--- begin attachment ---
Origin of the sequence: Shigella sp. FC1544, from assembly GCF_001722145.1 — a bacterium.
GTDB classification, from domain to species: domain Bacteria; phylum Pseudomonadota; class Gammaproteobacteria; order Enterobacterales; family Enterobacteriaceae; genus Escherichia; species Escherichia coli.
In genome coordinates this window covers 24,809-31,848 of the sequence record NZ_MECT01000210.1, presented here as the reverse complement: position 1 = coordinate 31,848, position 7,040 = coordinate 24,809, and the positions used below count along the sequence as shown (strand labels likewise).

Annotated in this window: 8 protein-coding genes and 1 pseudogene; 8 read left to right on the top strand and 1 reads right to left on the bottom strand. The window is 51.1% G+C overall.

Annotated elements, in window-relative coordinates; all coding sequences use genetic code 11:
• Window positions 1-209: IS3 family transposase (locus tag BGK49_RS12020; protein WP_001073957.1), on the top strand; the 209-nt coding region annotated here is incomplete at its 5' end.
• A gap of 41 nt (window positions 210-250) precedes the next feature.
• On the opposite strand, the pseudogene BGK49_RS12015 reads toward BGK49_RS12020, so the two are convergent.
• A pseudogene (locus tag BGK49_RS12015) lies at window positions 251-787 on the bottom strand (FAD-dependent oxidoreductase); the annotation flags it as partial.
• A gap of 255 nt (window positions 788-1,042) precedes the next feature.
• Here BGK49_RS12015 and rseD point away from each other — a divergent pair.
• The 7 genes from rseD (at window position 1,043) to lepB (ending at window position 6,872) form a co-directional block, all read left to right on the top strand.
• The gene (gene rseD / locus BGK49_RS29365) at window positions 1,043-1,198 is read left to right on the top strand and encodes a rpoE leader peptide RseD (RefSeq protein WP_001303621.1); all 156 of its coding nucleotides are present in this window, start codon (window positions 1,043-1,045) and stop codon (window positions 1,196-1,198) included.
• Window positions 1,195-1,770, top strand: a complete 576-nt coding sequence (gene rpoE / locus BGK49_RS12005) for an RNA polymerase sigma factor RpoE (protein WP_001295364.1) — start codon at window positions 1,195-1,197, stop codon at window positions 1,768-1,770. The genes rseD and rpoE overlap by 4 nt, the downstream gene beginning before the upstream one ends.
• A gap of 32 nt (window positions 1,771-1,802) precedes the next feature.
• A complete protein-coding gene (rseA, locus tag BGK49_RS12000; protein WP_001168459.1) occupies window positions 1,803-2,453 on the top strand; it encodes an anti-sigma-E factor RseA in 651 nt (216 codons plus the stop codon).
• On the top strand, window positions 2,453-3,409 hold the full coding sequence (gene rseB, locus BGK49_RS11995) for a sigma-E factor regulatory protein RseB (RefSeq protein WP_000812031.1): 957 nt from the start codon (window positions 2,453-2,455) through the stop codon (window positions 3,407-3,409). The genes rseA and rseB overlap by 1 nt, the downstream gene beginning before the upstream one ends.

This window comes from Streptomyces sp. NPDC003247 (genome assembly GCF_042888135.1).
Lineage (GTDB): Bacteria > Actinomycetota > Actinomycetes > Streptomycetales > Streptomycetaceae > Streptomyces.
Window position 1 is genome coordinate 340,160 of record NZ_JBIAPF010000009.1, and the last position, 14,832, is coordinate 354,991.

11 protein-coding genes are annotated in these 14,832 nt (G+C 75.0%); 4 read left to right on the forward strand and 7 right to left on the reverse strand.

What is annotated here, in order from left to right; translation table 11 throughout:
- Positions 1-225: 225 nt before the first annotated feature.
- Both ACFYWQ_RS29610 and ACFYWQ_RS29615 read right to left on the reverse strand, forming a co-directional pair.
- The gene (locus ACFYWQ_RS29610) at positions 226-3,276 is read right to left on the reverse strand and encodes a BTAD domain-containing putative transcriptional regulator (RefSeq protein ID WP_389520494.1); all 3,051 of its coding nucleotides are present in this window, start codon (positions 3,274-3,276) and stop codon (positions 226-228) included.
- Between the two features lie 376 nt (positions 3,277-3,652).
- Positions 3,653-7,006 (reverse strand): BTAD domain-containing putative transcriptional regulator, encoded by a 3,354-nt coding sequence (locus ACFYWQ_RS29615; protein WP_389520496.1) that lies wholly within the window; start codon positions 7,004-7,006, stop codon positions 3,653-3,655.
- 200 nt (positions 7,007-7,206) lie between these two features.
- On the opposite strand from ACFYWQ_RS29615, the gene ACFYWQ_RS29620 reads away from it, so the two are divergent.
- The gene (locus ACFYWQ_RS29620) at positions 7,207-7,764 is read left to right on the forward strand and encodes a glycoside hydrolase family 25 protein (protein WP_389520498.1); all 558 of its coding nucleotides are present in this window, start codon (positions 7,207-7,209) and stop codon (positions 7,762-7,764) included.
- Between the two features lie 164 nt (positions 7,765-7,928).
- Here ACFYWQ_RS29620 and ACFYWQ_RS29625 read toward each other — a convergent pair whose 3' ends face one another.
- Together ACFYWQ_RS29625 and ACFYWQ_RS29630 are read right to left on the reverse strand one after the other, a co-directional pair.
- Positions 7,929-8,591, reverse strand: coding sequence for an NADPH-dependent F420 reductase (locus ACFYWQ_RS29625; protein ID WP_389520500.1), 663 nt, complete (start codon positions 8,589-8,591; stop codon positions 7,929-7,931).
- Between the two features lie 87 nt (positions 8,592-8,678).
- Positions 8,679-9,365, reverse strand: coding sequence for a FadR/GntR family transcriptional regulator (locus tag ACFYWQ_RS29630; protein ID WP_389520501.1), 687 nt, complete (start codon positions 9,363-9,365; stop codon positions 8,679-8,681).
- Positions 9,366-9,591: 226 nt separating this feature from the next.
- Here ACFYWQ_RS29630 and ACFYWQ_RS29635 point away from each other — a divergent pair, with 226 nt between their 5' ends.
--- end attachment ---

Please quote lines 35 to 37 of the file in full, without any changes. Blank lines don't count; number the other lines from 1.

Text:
- Between the two features lie 87 nt (positions 8,592-8,678).
- Positions 8,679-9,365, reverse strand: coding sequence for a FadR/GntR family transcriptional regulator (locus tag ACFYWQ_RS29630; protein ID WP_389520501.1), 687 nt, complete (start codon positions 9,363-9,365; stop codon positions 8,679-8,681).
- Positions 9,366-9,591: 226 nt separating this feature from the next.